It was interesting to see how the station handled passengers. It’s just like at the airport. There’s security to go through for ticket holders and once inside, there are gates that correspond to different trains heading to different destinations. You present your ticket to the gate agent and pass through the gates. I found it interesting that the two modes of transportation had evolved to similar boarding methods. The train interiors were very comfortable and colorful.

Sure enough, in 30 minutes we arrive in Toledo. The train station itself was built over 100 years ago but it looked like it had been built yesterday. The platforms themselves were new but the building and it’s interior were nothing short of amazing. It was built in mudejar design. The picture doesn’t capture the intricate details and the amazing woodwork and inlays.

Toledo Train station

We caught a city bus since we didn’t know how far or more accurately, how high, the hotel was. Here is an excerpt from Wikipedia, giving a brief history of Toledo.

Toledo was originally a Roman Empire outpost ( end of the 2nd century BC though its Celtiberian past could put it 2 centuries before that ) under the name Toletum. It later served as the capital city of Visigothic Spain, beginning with Liuvigild (Leovigild), and was the capital until the Moors conquered Iberia in the 8th century. Under the Caliphate of Cordoba, Toledo enjoyed a golden age. This extensive period is known as La Convivencia, i.e. the Co-existence of Jews, Christians, and Muslims. Under Arab rule, Toledo was called Tulaytulah (Arabic طليطلة, academically transliterated Ṭulayṭulah).On May 25, 1085 Alfonso VI of Castile took Toledo and established direct personal control over the Moorish city from which he had been exacting tribute. This was the first concrete step taken by the combined kingdom of Leon-Castile in the Reconquista by Christian forces.Toledo was famed for its production of steel and especially of swords and the city is still a center for the manufacture of knives and other steel implements. When Philip II moved the royal court from Toledo to Madrid in 1561, the old city went into a slow decline from which it never recovered.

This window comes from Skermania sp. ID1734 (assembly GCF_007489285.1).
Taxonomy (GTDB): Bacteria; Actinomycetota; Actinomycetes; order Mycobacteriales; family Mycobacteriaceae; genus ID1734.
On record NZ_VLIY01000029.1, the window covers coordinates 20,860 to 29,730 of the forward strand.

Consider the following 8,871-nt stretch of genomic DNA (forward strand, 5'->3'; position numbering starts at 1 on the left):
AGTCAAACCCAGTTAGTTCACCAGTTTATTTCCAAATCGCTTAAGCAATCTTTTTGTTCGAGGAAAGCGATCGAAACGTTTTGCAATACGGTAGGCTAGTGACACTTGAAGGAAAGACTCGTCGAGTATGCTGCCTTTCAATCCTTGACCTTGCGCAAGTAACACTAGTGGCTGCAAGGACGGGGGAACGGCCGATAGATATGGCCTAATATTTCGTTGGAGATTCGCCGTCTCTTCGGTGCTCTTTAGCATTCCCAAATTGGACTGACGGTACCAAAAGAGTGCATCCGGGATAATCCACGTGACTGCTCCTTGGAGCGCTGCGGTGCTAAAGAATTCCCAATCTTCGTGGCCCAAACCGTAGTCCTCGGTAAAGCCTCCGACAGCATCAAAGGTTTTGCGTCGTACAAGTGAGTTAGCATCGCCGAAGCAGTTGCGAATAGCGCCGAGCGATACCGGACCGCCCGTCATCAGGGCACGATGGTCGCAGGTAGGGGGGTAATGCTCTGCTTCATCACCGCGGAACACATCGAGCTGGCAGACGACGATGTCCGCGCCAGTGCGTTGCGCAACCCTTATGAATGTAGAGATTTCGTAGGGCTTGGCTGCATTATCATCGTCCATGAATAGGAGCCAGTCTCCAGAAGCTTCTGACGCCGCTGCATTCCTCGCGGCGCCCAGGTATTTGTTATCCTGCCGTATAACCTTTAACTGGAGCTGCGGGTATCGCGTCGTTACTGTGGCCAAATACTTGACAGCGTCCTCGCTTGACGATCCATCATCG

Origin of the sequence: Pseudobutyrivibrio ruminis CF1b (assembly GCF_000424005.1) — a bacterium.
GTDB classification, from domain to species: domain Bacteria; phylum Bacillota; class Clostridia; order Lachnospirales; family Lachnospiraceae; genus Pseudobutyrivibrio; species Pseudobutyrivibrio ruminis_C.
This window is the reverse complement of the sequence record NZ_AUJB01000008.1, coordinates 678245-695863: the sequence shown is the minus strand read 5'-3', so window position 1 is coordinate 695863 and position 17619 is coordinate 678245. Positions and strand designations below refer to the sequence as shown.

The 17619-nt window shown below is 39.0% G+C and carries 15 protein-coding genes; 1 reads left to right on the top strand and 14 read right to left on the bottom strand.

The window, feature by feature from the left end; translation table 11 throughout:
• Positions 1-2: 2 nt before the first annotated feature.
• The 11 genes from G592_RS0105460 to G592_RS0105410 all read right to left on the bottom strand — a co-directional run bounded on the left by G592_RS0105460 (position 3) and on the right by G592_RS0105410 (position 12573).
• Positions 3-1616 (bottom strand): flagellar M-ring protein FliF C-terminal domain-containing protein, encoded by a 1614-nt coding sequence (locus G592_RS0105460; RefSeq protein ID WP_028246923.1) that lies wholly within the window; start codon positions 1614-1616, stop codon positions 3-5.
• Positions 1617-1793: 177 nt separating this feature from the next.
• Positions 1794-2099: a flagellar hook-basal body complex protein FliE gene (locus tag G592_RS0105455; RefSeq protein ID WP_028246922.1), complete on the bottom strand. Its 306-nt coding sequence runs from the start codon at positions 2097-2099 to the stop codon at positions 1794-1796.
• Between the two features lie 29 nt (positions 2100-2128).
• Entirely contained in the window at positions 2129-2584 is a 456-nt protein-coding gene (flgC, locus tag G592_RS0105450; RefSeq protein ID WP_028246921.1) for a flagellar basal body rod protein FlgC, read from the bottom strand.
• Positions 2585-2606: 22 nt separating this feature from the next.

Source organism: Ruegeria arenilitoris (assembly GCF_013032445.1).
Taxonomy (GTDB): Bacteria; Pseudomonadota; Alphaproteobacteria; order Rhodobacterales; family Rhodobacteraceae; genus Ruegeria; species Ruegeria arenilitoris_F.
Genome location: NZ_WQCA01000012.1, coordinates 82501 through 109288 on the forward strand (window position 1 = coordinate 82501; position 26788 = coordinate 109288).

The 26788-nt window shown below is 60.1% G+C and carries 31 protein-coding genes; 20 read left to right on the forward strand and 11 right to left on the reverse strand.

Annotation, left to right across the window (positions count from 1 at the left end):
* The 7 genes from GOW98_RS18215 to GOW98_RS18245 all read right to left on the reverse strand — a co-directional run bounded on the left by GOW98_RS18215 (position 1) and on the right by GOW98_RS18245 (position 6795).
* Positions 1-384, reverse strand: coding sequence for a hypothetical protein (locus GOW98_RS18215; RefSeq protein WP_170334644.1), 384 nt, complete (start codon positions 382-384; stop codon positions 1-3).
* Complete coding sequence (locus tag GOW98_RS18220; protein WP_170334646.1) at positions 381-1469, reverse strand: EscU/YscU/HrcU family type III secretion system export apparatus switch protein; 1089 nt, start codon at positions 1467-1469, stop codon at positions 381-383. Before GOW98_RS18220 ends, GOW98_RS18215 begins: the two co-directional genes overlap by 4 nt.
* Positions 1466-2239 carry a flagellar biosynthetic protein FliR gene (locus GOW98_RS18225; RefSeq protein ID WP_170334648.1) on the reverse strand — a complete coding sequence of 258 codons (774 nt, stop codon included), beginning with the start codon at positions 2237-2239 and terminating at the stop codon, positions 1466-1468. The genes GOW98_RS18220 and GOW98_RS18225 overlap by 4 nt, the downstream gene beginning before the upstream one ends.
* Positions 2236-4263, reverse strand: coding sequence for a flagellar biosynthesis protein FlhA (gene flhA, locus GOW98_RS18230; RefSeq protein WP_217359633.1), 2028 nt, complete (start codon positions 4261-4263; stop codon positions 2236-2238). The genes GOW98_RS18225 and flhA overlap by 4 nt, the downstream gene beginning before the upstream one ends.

Toledo’s Alcázar became renowned in the 19th and 20th centuries as a military academy. At the outbreak of the Spanish Civil War in 1936 its garrison was famously besieged by Republican forces.
In 1986 the UNESCO declared Toledo a World Heritage Site.

We arrived at our hotel (Hotel Santa Isabell, a 14th century noble house) and dropped off our bags. We headed uphill toward Alcazar but when we got there we were told it was closed until 2008 for renovations. We were only slightly disappointed as the city had so much to offer.

Alcazar

The cathedral was right around the corner so we decided to take a tour. It’s really a weird feeling when you realize that you’re in a building that was built over 700 years ago and some parts of the foundation are over 1000 years old. They still had tools that were used in the construction (at some point) and an example of a wagon used to carry building materials.

medieval wagon

Inside were many paintings by el Greco and this cathedral is one of the christian churches with the wealthiest collection of artworks in the WORLD. Move over Rome.

We started wandering the streets and found too many things that were interesting. Almost overwhelming, we felt like little kids who didn’t know what chocolate to choose. The streets are very narrow and you have to find a doorway to tuck into when a car goes by.

city street

We have to watch the futbol game because Brazil is playing Croatia and being married to a Brasilian, well, we have priorities.

I’ll continue tomorrow with Toledo, Part 2

June 13, 2006 at 8:52 pm 1 comment